Friday, October 29, 2010

Barefoot in Baghdad

by Manal M. Omar
Naperville, Ill. : Sourcebooks, c2010.

*This book was received through LibraryThing Early Reviewers. As per the rules, I receive a free book in return for a review, and whether it's positive or negative has no affect on my receiving books in the future.*

Manal Omar is a Palestinian-American, a Muslim and a woman. When she was given the opportunity to work in Baghdad for an agency dedicated to providing women with training to allow them to be more financially independent and put their war-torn lives together, she felt uniquely qualified to do the job. Omar's story focuses primarily on her thoughts, feelings, interactions, and a few "outside" cases working for Women for Women International, a non-governmental agency (NGO) starting a branch in Iraq in 2003. As she spends time in Iraq, she finds herself attempting to negotiate between distinct worlds, and making compromises she never expected.

The memoir could have used more stringent editing, as there was some repetition of thought (even within the same paragraph), some awkward sentences, and sometimes minimal connection between the chapter headings and content. Despite this, Omar presents a broad spectrum of women in Iraq, from the elite and well-off to the poorer women she was drawn to help. She is up front with her political leanings, and stubborn to a fault about certain things. I sometimes wished that she would include facts or statistics to back up some of her broader, opinionated claims. Since I was expecting a story about her work for the international aid organization, I was surprised at the tight focus on Omar herself. I did not learn much about her regular work; instead, she focuses on interactions she has with staff, friends, and U.S. military in Iraq, as well as detailing a few of the cases considered outside the purview of her position. Towards the end of the memoir, however, I realized that this is more a reflection of her time in Iraq and the memories that haunt her rather than an enumeration of success stories.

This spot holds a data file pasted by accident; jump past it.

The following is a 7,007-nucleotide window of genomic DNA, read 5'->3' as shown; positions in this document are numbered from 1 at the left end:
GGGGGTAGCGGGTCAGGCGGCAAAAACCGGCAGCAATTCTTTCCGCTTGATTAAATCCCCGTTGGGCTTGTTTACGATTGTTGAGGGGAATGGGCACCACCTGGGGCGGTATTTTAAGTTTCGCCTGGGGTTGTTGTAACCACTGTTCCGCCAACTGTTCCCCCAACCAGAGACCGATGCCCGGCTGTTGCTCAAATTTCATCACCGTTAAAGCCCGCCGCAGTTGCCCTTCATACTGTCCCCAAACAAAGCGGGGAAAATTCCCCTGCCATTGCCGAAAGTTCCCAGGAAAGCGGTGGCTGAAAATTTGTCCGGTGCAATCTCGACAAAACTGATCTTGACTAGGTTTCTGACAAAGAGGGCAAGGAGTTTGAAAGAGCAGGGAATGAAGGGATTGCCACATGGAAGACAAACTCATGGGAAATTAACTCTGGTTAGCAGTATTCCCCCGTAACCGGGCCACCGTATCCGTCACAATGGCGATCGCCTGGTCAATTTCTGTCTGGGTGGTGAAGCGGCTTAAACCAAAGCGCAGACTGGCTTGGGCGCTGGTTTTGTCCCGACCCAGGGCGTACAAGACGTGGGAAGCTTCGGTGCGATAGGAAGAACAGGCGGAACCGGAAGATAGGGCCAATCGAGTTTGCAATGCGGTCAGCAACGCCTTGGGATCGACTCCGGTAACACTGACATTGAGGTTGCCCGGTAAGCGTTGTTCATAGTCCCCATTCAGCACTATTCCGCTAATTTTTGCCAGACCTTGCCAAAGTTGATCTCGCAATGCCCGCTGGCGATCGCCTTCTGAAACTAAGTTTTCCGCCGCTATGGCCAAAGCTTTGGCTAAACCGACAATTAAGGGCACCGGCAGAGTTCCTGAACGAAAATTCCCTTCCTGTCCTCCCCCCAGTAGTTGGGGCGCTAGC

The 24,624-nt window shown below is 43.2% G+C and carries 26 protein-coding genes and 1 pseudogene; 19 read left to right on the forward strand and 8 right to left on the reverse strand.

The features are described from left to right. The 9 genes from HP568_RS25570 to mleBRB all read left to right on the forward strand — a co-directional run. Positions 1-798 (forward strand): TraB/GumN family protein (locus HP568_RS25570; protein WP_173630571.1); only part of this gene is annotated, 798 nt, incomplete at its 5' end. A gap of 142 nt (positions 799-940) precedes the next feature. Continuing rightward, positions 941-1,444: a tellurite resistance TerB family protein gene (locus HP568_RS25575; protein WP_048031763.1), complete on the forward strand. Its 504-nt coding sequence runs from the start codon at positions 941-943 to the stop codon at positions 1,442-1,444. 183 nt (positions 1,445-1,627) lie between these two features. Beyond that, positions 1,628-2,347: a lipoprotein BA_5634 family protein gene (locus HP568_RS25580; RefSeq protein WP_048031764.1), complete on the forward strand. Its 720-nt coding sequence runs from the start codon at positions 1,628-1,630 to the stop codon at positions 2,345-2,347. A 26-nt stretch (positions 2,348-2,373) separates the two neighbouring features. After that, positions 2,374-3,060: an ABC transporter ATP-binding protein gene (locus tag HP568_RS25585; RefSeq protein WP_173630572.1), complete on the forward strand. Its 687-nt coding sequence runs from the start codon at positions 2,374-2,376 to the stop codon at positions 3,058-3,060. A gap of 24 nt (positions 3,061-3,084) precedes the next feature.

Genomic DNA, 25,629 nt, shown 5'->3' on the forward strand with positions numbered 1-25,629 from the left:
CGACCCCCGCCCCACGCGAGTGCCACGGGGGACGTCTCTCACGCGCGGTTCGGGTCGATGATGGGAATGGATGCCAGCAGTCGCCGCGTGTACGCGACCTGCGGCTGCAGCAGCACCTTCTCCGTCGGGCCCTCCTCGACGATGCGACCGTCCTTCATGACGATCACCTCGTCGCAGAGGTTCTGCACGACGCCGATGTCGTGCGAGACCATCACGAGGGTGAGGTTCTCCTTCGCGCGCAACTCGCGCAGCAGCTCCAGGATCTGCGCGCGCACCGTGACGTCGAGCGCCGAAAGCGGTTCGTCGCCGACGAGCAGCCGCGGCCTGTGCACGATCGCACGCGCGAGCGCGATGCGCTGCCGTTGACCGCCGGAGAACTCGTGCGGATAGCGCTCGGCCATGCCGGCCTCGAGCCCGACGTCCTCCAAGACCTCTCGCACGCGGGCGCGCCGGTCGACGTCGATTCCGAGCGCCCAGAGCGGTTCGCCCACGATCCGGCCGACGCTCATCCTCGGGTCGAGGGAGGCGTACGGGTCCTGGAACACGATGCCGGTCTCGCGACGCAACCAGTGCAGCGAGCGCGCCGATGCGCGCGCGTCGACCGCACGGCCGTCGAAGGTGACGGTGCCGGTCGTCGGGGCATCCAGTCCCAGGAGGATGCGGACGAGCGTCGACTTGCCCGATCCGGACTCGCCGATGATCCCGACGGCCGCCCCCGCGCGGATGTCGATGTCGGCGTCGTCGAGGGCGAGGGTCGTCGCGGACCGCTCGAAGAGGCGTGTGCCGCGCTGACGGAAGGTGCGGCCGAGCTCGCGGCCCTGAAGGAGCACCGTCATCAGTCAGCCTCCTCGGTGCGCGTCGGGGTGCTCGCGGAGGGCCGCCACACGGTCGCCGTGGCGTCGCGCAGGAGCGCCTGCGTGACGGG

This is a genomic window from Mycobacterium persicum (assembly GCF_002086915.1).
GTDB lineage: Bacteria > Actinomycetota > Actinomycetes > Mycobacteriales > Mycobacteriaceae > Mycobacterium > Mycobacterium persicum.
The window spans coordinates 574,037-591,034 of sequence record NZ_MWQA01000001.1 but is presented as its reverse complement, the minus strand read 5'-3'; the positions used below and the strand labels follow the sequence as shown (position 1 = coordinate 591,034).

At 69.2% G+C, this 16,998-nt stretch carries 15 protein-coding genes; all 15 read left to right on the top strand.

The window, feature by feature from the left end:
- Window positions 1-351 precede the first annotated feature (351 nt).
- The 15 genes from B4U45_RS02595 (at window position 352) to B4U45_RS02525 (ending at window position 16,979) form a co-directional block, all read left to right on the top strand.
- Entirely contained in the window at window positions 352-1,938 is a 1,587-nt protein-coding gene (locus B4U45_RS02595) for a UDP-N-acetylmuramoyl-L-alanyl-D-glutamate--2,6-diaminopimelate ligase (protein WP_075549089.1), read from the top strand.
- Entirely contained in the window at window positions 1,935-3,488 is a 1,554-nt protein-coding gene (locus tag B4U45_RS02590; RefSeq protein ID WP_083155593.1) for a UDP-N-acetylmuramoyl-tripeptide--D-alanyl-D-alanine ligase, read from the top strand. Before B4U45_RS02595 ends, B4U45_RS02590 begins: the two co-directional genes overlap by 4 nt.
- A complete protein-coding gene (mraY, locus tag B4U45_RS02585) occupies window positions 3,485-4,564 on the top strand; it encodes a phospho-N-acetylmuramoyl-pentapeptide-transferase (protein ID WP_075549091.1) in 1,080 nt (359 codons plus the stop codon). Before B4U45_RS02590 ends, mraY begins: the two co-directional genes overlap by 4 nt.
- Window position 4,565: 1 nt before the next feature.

Wednesday, October 27, 2010

The Shape of Water

by Andrea Camillieri
New York : Viking, 2002 (published in Italy in 1994).

Two garbage collectors find a dead politician in a car parked on the notorious Pasture, the local place where people go to find a prostitute. Signor Lubarello died of a heart attack, but the situation surrounding his death suggests to Inspector Montalbano that all is not as it appears. He convinces the judge to let him continue his investigation, even though the death is apparently natural and all Montalbano has to go on is a hunch.

I never would have heard of this Italian police procedural if it hadn't been for Richardderus's recommendation based on my enjoyment of the Three Pines series. I don't read a lot of mysteries; I like them cozy, and I'm picky about it. Well, the Inspector Montalbano series is rougher around the edges than a cozy without going quite so far as the characters in The Maltese Falcon (I despised them, with no exceptions). Montalbano's informants are seedy people but trustworthy in their own fashion. Montalbano himself is not a saint, though he lives by his own code of ethics. Politics are dirty, allegiances are complicated, and it can be a little difficult to follow when you're as completely unfamiliar with Italian police and politics as I am. Even so, I was surprised that the seediness of some people and places didn't bother me more. Interactions between characters are believable and often humorous. The plot is fast-paced, keeping me reading late into the night to get just that much closer to the end, and intrigued me enough to want to continue the series.

Monday, October 25, 2010

Speak; or, Better Late than Never

by Laurie Halse Anderson
New York : Speak, 2009, c1999.